We met about 10:30

Does the sentence

seem grammatical to you?

Answers need not be limited to “yes” or “no.” Maybe you want to answer “okay, but strange,” or something else. That’s fine.


FTR: To me the sentence is only grammatical on the reading that has it meaning “We met to discuss the subject of 10:30.” But it’s hard to cook up a story where someone would actually say that, so my first impression is just that the sentence is a bad one. It seems to me that in order for the sentence to mean “We met, and the time of our meeting was 10:30,” it would need to be “We met at about 10:30.” But I’m suprised to discover over at Language Log that a lot of people think “We met at about 10:30” is bad and that the “at” should be omitted! To me, without “at,” the sentence barely even makes sense!

Also FTR: “We met about four years ago” seems fine to me, and “We met at about four years ago” would be wrong.


I’m no grammarian, but I think that’s because “about 10:30” is still a specific point in time, while “about four years ago” is a range of time.

So, “We met about 10:30” works as a casual, non-grammatical statement, but “We met at about 10:30” is grammatical. No idea what the rules are that make that true, though.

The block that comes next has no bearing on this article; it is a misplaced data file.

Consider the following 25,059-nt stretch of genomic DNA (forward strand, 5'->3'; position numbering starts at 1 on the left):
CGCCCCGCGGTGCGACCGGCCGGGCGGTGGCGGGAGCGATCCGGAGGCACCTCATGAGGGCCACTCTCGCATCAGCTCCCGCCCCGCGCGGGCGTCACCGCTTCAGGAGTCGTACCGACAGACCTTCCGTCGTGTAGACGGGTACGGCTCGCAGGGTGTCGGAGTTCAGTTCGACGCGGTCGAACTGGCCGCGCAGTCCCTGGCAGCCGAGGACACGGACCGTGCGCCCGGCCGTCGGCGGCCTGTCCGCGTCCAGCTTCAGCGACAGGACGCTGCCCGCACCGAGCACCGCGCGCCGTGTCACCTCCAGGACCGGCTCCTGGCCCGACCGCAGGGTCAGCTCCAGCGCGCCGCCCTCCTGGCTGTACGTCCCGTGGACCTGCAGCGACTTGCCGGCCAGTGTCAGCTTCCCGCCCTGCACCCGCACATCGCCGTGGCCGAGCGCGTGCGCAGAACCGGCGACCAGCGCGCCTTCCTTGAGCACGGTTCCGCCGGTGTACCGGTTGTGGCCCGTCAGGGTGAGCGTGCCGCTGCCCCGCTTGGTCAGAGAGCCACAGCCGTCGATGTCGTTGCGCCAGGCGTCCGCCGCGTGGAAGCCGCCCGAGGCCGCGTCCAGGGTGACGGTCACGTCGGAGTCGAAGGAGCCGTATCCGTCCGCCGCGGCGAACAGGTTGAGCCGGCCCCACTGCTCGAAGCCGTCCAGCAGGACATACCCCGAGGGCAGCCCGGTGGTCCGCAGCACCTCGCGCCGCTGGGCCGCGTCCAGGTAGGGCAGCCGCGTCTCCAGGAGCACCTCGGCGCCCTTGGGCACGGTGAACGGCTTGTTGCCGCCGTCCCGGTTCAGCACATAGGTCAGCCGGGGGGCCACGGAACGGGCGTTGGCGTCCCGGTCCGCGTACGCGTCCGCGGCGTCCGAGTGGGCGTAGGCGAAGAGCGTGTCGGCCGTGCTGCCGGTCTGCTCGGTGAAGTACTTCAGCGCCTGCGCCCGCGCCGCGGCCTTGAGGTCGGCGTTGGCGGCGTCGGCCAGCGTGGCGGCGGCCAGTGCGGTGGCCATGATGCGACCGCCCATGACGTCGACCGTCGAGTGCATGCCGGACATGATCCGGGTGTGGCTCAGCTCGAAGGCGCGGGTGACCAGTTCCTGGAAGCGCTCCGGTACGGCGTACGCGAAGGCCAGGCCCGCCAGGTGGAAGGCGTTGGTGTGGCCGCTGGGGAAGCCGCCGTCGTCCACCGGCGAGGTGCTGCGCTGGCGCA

It works for me, but it does seem a bit awkward. Only because I like details. I want to know where you met. Grammatically, I like it well enough, though.

I’m fine with it. You could use at, but I don’t think it’s absolutely necessary.

I think it needs the at to be grammatically correct, but popular usage makes the sentence “feel” OK as is.

I’d feel more comfortable with either “We met at about 10:30” or “We met around 10:30”.

I think a sentence can be grammatically correct and still be ambiguous, which is how I would describe this sentence. I’d put in the “at” to be clearer.

Although I can’t say what the rules would make correct, I’d feel a lot better if the sentence read, “We met at approximately 10:30.”

Also, leaving the construction as originally posted, am I the only person who would be more comfortable using the word “around” instead of “about”?